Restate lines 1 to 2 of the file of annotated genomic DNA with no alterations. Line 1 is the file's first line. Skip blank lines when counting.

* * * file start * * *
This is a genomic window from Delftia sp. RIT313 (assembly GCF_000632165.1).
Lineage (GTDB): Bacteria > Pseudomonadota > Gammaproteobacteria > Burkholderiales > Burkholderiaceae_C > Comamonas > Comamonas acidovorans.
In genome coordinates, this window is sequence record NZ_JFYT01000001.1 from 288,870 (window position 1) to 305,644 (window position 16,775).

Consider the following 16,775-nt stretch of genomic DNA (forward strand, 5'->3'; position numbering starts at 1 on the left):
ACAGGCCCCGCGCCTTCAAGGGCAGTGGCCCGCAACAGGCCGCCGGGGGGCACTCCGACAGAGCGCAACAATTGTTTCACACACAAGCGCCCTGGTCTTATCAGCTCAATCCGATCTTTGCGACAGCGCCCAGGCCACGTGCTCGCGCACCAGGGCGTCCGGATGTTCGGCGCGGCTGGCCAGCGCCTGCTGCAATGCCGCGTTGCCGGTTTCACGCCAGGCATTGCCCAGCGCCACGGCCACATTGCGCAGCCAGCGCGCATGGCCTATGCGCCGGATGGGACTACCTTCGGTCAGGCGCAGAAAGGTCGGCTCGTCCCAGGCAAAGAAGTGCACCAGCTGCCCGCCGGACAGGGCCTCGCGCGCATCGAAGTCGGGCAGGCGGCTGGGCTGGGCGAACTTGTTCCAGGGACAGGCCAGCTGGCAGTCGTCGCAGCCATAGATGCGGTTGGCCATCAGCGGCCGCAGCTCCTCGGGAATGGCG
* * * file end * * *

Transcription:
This is a genomic window from Delftia sp. RIT313 (assembly GCF_000632165.1).
Lineage (GTDB): Bacteria > Pseudomonadota > Gammaproteobacteria > Burkholderiales > Burkholderiaceae_C > Comamonas > Comamonas acidovorans.